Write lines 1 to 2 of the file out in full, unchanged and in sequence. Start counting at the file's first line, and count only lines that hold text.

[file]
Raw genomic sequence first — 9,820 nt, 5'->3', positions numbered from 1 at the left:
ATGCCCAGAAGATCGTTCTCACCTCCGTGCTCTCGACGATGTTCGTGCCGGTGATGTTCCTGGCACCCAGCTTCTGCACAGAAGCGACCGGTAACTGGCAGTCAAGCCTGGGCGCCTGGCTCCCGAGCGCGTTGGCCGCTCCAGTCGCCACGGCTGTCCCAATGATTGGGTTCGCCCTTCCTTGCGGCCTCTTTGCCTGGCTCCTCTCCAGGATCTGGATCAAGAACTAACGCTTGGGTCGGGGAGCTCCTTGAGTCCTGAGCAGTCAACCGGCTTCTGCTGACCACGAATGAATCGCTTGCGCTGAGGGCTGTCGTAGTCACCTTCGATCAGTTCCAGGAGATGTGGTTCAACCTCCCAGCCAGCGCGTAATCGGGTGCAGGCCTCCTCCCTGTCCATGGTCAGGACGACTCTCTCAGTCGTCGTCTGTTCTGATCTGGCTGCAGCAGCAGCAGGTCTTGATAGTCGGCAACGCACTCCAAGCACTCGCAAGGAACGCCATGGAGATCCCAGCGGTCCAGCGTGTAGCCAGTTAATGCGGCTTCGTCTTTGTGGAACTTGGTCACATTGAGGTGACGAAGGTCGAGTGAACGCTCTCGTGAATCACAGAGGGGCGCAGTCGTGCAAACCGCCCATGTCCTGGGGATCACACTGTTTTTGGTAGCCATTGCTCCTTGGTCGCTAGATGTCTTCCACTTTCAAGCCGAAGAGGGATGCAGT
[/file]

Raw genomic sequence first — 9,820 nt, 5'->3', positions numbered from 1 at the left:
ATGCCCAGAAGATCGTTCTCACCTCCGTGCTCTCGACGATGTTCGTGCCGGTGATGTTCCTGGCACCCAGCTTCTGCACAGAAGCGACCGGTAACTGGCAGTCAAGCCTGGGCGCCTGGCTCCCGAGCGCGTTGGCCGCTCCAGTCGCCACGGCTGTCCCAATGATTGGGTTCGCCCTTCCTTGCGGCCTCTTTGCCTGGCTCCTCTCCAGGATCTGGATCAAGAACTAACGCTTGGGTCGGGGAGCTCCTTGAGTCCTGAGCAGTCAACCGGCTTCTGCTGACCACGAATGAATCGCTTGCGCTGAGGGCTGTCGTAGTCACCTTCGATCAGTTCCAGGAGATGTGGTTCAACCTCCCAGCCAGCGCGTAATCGGGTGCAGGCCTCCTCCCTGTCCATGGTCAGGACGACTCTCTCAGTCGTCGTCTGTTCTGATCTGGCTGCAGCAGCAGCAGGTCTTGATAGTCGGCAACGCACTCCAAGCACTCGCAAGGAACGCCATGGAGATCCCAGCGGTCCAGCGTGTAGCCAGTTAATGCGGCTTCGTCTTTGTGGAACTTGGTCACATTGAGGTGACGAAGGTCGAGTGAACGCTCTCGTGAATCACAGAGGGGCGCAGTCGTGCAAACCGCCCATGTCCTGGGGATCACACTGTTTTTGGTAGCCATTGCTCCTTGGTCGCTAGATGTCTTCCACTTTCAAGCCGAAGAGGGATGCAGT